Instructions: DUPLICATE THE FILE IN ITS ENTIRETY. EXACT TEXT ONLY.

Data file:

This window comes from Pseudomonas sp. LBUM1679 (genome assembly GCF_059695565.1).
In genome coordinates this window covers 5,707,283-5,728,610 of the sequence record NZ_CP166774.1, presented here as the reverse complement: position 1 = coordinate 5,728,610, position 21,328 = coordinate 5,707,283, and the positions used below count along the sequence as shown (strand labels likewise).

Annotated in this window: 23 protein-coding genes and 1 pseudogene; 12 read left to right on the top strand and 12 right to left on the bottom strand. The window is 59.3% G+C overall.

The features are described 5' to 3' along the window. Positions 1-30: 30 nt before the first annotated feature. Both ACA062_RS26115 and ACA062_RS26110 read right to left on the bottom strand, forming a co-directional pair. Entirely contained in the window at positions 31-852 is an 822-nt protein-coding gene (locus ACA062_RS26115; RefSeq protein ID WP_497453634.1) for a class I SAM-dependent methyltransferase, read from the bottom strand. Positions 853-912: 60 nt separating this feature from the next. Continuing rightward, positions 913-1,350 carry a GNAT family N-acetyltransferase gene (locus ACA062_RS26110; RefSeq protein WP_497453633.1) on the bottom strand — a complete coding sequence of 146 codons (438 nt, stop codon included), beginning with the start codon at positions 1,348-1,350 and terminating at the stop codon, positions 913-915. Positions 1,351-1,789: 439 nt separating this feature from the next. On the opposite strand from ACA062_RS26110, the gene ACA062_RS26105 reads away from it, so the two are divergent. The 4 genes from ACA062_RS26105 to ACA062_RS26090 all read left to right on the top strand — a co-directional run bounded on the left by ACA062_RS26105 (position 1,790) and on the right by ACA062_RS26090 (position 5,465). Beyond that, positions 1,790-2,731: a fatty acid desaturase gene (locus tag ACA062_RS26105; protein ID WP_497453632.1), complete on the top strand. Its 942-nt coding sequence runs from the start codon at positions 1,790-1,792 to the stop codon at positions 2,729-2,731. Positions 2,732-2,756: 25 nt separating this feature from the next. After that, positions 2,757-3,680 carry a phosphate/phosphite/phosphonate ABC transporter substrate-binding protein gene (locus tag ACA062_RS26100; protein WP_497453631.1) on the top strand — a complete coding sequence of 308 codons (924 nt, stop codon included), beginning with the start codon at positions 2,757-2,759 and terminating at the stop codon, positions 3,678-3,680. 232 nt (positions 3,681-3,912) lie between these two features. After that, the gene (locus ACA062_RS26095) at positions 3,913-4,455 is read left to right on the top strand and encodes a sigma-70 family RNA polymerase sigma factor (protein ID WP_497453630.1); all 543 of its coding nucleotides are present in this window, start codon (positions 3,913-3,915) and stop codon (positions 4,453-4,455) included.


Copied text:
This window comes from Pseudomonas sp. LBUM1679 (genome assembly GCF_059695565.1).
In genome coordinates this window covers 5,707,283-5,728,610 of the sequence record NZ_CP166774.1, presented here as the reverse complement: position 1 = coordinate 5,728,610, position 21,328 = coordinate 5,707,283, and the positions used below count along the sequence as shown (strand labels likewise).

Annotated in this window: 23 protein-coding genes and 1 pseudogene; 12 read left to right on the top strand and 12 right to left on the bottom strand. The window is 59.3% G+C overall.

The features are described 5' to 3' along the window. Positions 1-30: 30 nt before the first annotated feature. Both ACA062_RS26115 and ACA062_RS26110 read right to left on the bottom strand, forming a co-directional pair. Entirely contained in the window at positions 31-852 is an 822-nt protein-coding gene (locus ACA062_RS26115; RefSeq protein ID WP_497453634.1) for a class I SAM-dependent methyltransferase, read from the bottom strand. Positions 853-912: 60 nt separating this feature from the next. Continuing rightward, positions 913-1,350 carry a GNAT family N-acetyltransferase gene (locus ACA062_RS26110; RefSeq protein WP_497453633.1) on the bottom strand — a complete coding sequence of 146 codons (438 nt, stop codon included), beginning with the start codon at positions 1,348-1,350 and terminating at the stop codon, positions 913-915. Positions 1,351-1,789: 439 nt separating this feature from the next. On the opposite strand from ACA062_RS26110, the gene ACA062_RS26105 reads away from it, so the two are divergent. The 4 genes from ACA062_RS26105 to ACA062_RS26090 all read left to right on the top strand — a co-directional run bounded on the left by ACA062_RS26105 (position 1,790) and on the right by ACA062_RS26090 (position 5,465). Beyond that, positions 1,790-2,731: a fatty acid desaturase gene (locus tag ACA062_RS26105; protein ID WP_497453632.1), complete on the top strand. Its 942-nt coding sequence runs from the start codon at positions 1,790-1,792 to the stop codon at positions 2,729-2,731. Positions 2,732-2,756: 25 nt separating this feature from the next. After that, positions 2,757-3,680 carry a phosphate/phosphite/phosphonate ABC transporter substrate-binding protein gene (locus tag ACA062_RS26100; protein WP_497453631.1) on the top strand — a complete coding sequence of 308 codons (924 nt, stop codon included), beginning with the start codon at positions 2,757-2,759 and terminating at the stop codon, positions 3,678-3,680. 232 nt (positions 3,681-3,912) lie between these two features. After that, the gene (locus ACA062_RS26095) at positions 3,913-4,455 is read left to right on the top strand and encodes a sigma-70 family RNA polymerase sigma factor (protein ID WP_497453630.1); all 543 of its coding nucleotides are present in this window, start codon (positions 3,913-3,915) and stop codon (positions 4,453-4,455) included.